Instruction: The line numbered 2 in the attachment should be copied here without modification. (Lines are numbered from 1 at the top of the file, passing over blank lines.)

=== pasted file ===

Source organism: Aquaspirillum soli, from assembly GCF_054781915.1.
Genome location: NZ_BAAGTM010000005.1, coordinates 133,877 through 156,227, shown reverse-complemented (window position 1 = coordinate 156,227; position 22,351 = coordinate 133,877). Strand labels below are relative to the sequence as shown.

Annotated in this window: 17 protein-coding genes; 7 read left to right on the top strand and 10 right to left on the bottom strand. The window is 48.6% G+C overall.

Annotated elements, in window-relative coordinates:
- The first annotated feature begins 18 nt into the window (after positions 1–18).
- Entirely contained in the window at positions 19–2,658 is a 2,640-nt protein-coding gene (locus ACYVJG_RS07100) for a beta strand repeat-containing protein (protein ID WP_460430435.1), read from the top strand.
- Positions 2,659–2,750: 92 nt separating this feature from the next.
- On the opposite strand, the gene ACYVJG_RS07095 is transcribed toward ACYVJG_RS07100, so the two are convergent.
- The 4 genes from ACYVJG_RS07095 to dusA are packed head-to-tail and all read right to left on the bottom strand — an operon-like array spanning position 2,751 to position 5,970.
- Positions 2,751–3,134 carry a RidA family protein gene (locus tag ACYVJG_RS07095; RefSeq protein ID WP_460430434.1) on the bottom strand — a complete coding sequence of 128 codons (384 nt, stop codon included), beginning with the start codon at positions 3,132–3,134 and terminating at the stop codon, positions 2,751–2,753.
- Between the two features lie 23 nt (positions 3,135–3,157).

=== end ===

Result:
Genome location: NZ_BAAGTM010000005.1, coordinates 133,877 through 156,227, shown reverse-complemented (window position 1 = coordinate 156,227; position 22,351 = coordinate 133,877). Strand labels below are relative to the sequence as shown.